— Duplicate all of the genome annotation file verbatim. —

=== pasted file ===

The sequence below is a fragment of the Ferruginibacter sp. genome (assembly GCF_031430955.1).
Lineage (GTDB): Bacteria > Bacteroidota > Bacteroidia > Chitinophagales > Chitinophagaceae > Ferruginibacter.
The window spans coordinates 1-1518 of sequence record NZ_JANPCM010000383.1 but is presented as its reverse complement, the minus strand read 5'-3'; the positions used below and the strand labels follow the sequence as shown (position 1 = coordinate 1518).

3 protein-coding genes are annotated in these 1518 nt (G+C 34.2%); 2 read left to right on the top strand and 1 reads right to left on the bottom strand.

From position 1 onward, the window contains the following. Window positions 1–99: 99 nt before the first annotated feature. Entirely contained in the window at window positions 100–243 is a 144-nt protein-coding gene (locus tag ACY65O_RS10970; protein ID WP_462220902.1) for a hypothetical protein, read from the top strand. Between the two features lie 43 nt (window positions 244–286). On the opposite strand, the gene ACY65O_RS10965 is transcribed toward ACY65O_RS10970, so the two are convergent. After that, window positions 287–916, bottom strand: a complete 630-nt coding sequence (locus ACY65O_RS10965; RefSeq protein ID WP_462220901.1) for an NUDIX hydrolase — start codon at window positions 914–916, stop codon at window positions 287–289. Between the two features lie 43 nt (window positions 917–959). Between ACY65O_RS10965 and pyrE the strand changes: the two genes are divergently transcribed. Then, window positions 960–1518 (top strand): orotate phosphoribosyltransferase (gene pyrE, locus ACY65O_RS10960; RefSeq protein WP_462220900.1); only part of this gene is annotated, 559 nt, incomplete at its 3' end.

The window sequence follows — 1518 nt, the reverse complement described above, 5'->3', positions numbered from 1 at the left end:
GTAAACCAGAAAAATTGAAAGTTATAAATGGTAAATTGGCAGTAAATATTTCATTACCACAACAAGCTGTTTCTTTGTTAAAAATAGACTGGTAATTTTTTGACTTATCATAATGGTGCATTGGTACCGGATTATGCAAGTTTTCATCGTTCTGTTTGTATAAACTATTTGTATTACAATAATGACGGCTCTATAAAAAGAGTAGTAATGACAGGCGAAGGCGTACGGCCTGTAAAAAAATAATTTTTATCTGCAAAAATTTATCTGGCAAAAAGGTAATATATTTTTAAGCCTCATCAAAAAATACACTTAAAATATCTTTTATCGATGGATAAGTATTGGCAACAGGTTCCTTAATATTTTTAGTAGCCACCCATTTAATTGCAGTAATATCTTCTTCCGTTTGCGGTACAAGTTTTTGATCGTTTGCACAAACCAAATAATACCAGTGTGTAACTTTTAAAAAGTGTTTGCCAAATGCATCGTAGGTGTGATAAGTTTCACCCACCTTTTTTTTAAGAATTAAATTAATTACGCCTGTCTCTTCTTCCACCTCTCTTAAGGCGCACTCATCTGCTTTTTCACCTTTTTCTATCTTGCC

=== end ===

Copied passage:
The sequence below is a fragment of the Ferruginibacter sp. genome (assembly GCF_031430955.1).
Lineage (GTDB): Bacteria > Bacteroidota > Bacteroidia > Chitinophagales > Chitinophagaceae > Ferruginibacter.
The window spans coordinates 1-1518 of sequence record NZ_JANPCM010000383.1 but is presented as its reverse complement, the minus strand read 5'-3'; the positions used below and the strand labels follow the sequence as shown (position 1 = coordinate 1518).

3 protein-coding genes are annotated in these 1518 nt (G+C 34.2%); 2 read left to right on the top strand and 1 reads right to left on the bottom strand.

From position 1 onward, the window contains the following. Window positions 1–99: 99 nt before the first annotated feature. Entirely contained in the window at window positions 100–243 is a 144-nt protein-coding gene (locus tag ACY65O_RS10970; protein ID WP_462220902.1) for a hypothetical protein, read from the top strand. Between the two features lie 43 nt (window positions 244–286). On the opposite strand, the gene ACY65O_RS10965 is transcribed toward ACY65O_RS10970, so the two are convergent. After that, window positions 287–916, bottom strand: a complete 630-nt coding sequence (locus ACY65O_RS10965; RefSeq protein ID WP_462220901.1) for an NUDIX hydrolase — start codon at window positions 914–916, stop codon at window positions 287–289. Between the two features lie 43 nt (window positions 917–959). Between ACY65O_RS10965 and pyrE the strand changes: the two genes are divergently transcribed. Then, window positions 960–1518 (top strand): orotate phosphoribosyltransferase (gene pyrE, locus ACY65O_RS10960; RefSeq protein WP_462220900.1); only part of this gene is annotated, 559 nt, incomplete at its 3' end.

The window sequence follows — 1518 nt, the reverse complement described above, 5'->3', positions numbered from 1 at the left end:
GTAAACCAGAAAAATTGAAAGTTATAAATGGTAAATTGGCAGTAAATATTTCATTACCACAACAAGCTGTTTCTTTGTTAAAAATAGACTGGTAATTTTTTGACTTATCATAATGGTGCATTGGTACCGGATTATGCAAGTTTTCATCGTTCTGTTTGTATAAACTATTTGTATTACAATAATGACGGCTCTATAAAAAGAGTAGTAATGACAGGCGAAGGCGTACGGCCTGTAAAAAAATAATTTTTATCTGCAAAAATTTATCTGGCAAAAAGGTAATATATTTTTAAGCCTCATCAAAAAATACACTTAAAATATCTTTTATCGATGGATAAGTATTGGCAACAGGTTCCTTAATATTTTTAGTAGCCACCCATTTAATTGCAGTAATATCTTCTTCCGTTTGCGGTACAAGTTTTTGATCGTTTGCACAAACCAAATAATACCAGTGTGTAACTTTTAAAAAGTGTTTGCCAAATGCATCGTAGGTGTGATAAGTTTCACCCACCTTTTTTTTAAGAATTAAATTAATTACGCCTGTCTCTTCTTCCACCTCTCTTAAGGCGCACTCATCTGCTTTTTCACCTTTTTCTATCTTGCC